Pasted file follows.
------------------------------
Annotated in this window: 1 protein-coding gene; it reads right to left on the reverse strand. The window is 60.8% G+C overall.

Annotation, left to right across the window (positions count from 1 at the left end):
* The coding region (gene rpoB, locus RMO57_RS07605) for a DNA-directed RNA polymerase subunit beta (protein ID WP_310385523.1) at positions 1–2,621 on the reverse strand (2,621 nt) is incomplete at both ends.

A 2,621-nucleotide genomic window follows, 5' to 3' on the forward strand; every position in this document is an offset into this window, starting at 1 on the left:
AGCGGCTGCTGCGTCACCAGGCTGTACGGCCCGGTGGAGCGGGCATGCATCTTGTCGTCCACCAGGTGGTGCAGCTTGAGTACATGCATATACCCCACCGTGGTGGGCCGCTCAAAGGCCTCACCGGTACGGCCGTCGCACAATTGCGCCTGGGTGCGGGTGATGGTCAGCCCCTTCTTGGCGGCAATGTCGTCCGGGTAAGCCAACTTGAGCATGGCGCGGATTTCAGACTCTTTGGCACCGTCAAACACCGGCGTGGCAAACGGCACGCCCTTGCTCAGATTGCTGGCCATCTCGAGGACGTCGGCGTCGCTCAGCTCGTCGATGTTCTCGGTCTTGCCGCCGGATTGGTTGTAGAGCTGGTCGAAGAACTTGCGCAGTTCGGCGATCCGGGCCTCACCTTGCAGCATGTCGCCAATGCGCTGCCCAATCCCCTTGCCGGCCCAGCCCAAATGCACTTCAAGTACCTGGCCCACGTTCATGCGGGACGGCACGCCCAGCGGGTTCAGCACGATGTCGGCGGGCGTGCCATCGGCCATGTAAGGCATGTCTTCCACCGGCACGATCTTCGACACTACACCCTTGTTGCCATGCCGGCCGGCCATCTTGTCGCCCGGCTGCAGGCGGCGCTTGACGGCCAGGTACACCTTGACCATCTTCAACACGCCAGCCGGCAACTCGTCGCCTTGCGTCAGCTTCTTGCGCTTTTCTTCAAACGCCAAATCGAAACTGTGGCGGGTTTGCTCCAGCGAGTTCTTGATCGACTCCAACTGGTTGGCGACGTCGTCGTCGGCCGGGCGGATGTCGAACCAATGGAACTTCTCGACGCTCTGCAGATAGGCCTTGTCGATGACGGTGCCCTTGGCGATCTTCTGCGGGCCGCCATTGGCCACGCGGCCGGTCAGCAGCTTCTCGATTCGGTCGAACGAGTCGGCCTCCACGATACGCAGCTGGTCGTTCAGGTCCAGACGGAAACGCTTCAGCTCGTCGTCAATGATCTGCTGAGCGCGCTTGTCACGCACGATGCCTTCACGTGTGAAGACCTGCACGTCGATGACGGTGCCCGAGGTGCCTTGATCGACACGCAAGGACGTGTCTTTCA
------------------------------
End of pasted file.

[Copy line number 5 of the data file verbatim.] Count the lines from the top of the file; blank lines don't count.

AGCGGCTGCTGCGTCACCAGGCTGTACGGCCCGGTGGAGCGGGCATGCATCTTGTCGTCCACCAGGTGGTGCAGCTTGAGTACATGCATATACCCCACCGTGGTGGGCCGCTCAAAGGCCTCACCGGTACGGCCGTCGCACAATTGCGCCTGGGTGCGGGTGATGGTCAGCCCCTTCTTGGCGGCAATGTCGTCCGGGTAAGCCAACTTGAGCATGGCGCGGATTTCAGACTCTTTGGCACCGTCAAACACCGGCGTGGCAAACGGCACGCCCTTGCTCAGATTGCTGGCCATCTCGAGGACGTCGGCGTCGCTCAGCTCGTCGATGTTCTCGGTCTTGCCGCCGGATTGGTTGTAGAGCTGGTCGAAGAACTTGCGCAGTTCGGCGATCCGGGCCTCACCTTGCAGCATGTCGCCAATGCGCTGCCCAATCCCCTTGCCGGCCCAGCCCAAATGCACTTCAAGTACCTGGCCCACGTTCATGCGGGACGGCACGCCCAGCGGGTTCAGCACGATGTCGGCGGGCGTGCCATCGGCCATGTAAGGCATGTCTTCCACCGGCACGATCTTCGACACTACACCCTTGTTGCCATGCCGGCCGGCCATCTTGTCGCCCGGCTGCAGGCGGCGCTTGACGGCCAGGTACACCTTGACCATCTTCAACACGCCAGCCGGCAACTCGTCGCCTTGCGTCAGCTTCTTGCGCTTTTCTTCAAACGCCAAATCGAAACTGTGGCGGGTTTGCTCCAGCGAGTTCTTGATCGACTCCAACTGGTTGGCGACGTCGTCGTCGGCCGGGCGGATGTCGAACCAATGGAACTTCTCGACGCTCTGCAGATAGGCCTTGTCGATGACGGTGCCCTTGGCGATCTTCTGCGGGCCGCCATTGGCCACGCGGCCGGTCAGCAGCTTCTCGATTCGGTCGAACGAGTCGGCCTCCACGATACGCAGCTGGTCGTTCAGGTCCAGACGGAAACGCTTCAGCTCGTCGTCAATGATCTGCTGAGCGCGCTTGTCACGCACGATGCCTTCACGTGTGAAGACCTGCACGTCGATGACGGTGCCCGAGGTGCCTTGATCGACACGCAAGGACGTGTCTTTCA